Book Review: A Haunting Reverence

waterfall by paul jarvis

There are times when returning to what we know is the best and most important thing we can do. When life is crazy, when things are falling apart around us or threaten to swallow us whole, we rely on the familiar to keep us grounded and keep us sane.

So when my life turned upside down and my partner went from being a healthy, active person to suddenly unable to walk without a cane and suffering debilitating vertigo with no explanation (or diagnosis yet), I needed the safety of a familiar book to keep me calm in the storm. I went to my bookshelf and simply asked, “Who wants to walk with me through this struggle?” Several of my books spoke to me, but one stood out among the voices. I pulled it from the shelf and curled up with a cup of tea.

A Haunting Reverence came into my life 15 years ago. The author, Kent Nerburn, is someone I know and consider a mentor. He spoke about being a writer at a career day, and my 13-year-old self couldn’t help but approach him. We talked about writing, about my own dreams as a writer, and before he left he signed the only book he brought with him and gave it to me. I wept.

Kent Nerburn

Nerburn writes about the mystery and magic of living in the northwoods of Minnesota. From his adventures on the reservation to meditations on the deepest winter, Kent brings alive for us the truth about the people and the environment of a land that is not usually part of the national conversation. But more important than the land or the people is the essence of a place he shares so beautifully with us.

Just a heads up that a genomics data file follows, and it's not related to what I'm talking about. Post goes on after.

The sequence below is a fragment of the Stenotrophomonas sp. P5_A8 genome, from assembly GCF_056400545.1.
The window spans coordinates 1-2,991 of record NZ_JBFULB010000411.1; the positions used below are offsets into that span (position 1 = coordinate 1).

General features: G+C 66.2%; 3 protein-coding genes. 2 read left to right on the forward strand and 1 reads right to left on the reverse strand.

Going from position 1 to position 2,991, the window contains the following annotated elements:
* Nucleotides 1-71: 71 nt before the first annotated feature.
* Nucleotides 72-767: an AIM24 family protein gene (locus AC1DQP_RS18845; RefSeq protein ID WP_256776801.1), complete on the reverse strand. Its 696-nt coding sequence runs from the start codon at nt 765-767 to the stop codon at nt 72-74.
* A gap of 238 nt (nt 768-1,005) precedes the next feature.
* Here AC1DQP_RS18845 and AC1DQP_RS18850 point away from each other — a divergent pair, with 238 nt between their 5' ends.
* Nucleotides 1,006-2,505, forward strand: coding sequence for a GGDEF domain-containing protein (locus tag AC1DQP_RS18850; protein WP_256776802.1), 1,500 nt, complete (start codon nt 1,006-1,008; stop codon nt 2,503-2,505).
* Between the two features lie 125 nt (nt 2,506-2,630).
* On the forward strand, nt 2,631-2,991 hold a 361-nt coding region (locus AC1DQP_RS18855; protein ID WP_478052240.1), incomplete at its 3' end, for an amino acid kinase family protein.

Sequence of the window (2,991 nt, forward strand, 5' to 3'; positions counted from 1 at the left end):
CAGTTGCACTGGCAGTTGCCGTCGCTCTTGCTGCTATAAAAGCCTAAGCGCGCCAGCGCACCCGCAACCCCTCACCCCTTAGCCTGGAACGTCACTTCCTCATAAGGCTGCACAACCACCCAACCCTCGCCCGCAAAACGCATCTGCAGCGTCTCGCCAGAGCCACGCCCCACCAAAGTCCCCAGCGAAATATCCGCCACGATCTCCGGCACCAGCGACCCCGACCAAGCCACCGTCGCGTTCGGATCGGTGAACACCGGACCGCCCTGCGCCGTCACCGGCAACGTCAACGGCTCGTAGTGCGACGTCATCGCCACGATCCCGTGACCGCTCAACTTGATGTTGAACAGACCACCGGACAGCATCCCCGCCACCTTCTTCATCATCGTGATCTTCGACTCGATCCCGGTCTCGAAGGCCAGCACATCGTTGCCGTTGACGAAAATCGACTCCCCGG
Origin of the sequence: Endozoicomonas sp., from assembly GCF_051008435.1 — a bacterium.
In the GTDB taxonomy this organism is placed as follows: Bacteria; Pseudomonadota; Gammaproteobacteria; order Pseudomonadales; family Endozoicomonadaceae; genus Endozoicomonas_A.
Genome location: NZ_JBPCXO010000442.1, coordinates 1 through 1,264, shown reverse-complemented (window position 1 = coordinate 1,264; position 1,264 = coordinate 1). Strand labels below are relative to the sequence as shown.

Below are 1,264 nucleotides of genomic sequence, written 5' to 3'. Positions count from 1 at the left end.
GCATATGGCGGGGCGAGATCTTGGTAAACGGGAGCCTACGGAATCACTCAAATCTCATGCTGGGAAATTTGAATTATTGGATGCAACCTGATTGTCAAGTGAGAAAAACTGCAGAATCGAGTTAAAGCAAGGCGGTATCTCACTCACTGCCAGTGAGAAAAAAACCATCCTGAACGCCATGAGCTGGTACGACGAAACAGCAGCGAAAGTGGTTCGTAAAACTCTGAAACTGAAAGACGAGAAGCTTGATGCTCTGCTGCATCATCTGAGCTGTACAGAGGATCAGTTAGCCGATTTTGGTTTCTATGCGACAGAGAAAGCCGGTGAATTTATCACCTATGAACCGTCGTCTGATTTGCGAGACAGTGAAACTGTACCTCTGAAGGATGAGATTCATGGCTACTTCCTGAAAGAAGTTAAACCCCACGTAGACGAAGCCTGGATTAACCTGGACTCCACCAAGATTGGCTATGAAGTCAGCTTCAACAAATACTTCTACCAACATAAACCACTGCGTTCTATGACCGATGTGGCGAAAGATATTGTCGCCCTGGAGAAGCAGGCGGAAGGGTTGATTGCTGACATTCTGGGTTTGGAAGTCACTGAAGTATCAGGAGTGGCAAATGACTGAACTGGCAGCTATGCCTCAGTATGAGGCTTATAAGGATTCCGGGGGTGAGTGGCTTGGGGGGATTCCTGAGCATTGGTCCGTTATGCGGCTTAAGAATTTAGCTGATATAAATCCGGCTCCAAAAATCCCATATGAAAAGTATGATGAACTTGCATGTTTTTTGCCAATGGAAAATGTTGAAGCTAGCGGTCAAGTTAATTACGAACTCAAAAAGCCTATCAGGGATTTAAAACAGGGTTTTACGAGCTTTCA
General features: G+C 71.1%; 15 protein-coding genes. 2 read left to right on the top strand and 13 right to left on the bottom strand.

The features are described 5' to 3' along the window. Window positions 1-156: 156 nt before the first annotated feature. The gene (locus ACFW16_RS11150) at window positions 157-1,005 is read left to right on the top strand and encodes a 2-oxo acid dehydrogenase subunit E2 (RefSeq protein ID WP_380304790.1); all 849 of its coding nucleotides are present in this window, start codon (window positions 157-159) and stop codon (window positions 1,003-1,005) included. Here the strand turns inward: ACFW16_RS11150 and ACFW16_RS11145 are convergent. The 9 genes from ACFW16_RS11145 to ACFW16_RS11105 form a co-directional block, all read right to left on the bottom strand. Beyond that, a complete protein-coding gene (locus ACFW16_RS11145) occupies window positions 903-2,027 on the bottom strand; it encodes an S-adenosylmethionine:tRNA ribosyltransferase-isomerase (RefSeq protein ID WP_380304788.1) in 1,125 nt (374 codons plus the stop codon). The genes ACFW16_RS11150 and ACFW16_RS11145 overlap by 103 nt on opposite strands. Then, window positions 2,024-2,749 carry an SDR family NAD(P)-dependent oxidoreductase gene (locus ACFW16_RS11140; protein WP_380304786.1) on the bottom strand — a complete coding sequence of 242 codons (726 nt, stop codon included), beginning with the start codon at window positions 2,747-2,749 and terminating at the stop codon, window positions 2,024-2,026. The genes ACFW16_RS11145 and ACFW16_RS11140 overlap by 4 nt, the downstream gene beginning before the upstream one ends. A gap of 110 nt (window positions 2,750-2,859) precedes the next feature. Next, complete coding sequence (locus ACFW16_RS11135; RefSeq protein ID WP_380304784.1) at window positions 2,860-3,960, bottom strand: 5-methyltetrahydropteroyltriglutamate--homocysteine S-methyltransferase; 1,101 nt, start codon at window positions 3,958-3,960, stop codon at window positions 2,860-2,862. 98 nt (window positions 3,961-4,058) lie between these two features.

You know that feeling, when you find a book that simply sings to your heart?

When each page is like a photo album of your own life, and you can place when and where you first read it?

This is that book for me.

Here is a passage from one essay, A Memory of Trees. Nerburn writes about a beloved pussywillow tree that grows in his front yard. The tree is the source of much conversation and play from all the neighborhood kids, though their play and adventure ends up killing the tree.

I stood quietly behind him, watching his powerful arms, as he threw her limb by limb into the hungry flames. Helpless, I ran to the maple and hoisted myself onto the protection of its great branch. The smoke from the fire rose, shifted, and sought me out. The coals stared up at me with animals’ eyes.

Long into the dark I sat there, silent among the foliage, ignoring my parents’ calls and pleadings. I could see them moving below me, combing the shadows for their lost son. But I would not answer. They looked like trees walking, and I was choked with an unknown grief.

There is a power in words that seem simple but carry such weight and meaning. Conversations about trees, about the history of a place, or the difference in a memory can rise above the mundane and become magic. In A Haunting Reverence, Nerburn shows us the power of this magic and gives us clues to how we can bring that magic into our own lives.

By being open, noticing the moments we have in front of us, we cherish the possibility that lives in everyday experience.

A Haunting Reverence is just one of Kent’s books. He’s written about life on the reservation, about growing up in Indian Country, about finding simple truths. He’s considered a “nature” writer, but in truth I feel he writes about human nature, about the moments we each experience, the threads that connect us all. While I might be struggling now, my friend Kent keeps reminding me that I am not alone, that our moments are connected.

I return to what is most familiar, and from here I find the strength to continue.

What book do you return to over and over again?

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